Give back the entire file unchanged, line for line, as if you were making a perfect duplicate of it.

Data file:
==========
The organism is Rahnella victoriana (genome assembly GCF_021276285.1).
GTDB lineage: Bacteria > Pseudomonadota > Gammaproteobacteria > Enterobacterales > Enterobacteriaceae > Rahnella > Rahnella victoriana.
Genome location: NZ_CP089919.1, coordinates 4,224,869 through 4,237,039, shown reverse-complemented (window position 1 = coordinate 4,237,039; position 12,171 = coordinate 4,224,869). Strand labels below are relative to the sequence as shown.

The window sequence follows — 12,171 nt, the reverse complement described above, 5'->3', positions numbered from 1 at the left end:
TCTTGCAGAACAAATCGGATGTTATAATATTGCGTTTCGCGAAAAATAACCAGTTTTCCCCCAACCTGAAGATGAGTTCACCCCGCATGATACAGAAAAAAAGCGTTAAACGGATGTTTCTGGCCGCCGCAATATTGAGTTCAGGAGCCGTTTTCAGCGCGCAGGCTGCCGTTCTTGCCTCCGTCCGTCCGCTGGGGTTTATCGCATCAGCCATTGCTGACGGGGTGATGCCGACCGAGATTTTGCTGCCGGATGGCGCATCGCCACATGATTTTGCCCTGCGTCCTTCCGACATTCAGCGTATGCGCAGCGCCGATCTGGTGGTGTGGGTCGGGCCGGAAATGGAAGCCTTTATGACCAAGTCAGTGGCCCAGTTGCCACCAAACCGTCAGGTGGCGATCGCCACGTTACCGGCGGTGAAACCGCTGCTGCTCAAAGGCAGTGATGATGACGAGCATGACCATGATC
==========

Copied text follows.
The organism is Rahnella victoriana (genome assembly GCF_021276285.1).
GTDB lineage: Bacteria > Pseudomonadota > Gammaproteobacteria > Enterobacterales > Enterobacteriaceae > Rahnella > Rahnella victoriana.
Genome location: NZ_CP089919.1, coordinates 4,224,869 through 4,237,039, shown reverse-complemented (window position 1 = coordinate 4,237,039; position 12,171 = coordinate 4,224,869). Strand labels below are relative to the sequence as shown.

The window sequence follows — 12,171 nt, the reverse complement described above, 5'->3', positions numbered from 1 at the left end:
TCTTGCAGAACAAATCGGATGTTATAATATTGCGTTTCGCGAAAAATAACCAGTTTTCCCCCAACCTGAAGATGAGTTCACCCCGCATGATACAGAAAAAAAGCGTTAAACGGATGTTTCTGGCCGCCGCAATATTGAGTTCAGGAGCCGTTTTCAGCGCGCAGGCTGCCGTTCTTGCCTCCGTCCGTCCGCTGGGGTTTATCGCATCAGCCATTGCTGACGGGGTGATGCCGACCGAGATTTTGCTGCCGGATGGCGCATCGCCACATGATTTTGCCCTGCGTCCTTCCGACATTCAGCGTATGCGCAGCGCCGATCTGGTGGTGTGGGTCGGGCCGGAAATGGAAGCCTTTATGACCAAGTCAGTGGCCCAGTTGCCACCAAACCGTCAGGTGGCGATCGCCACGTTACCGGCGGTGAAACCGCTGCTGCTCAAAGGCAGTGATGATGACGAGCATGACCATGATC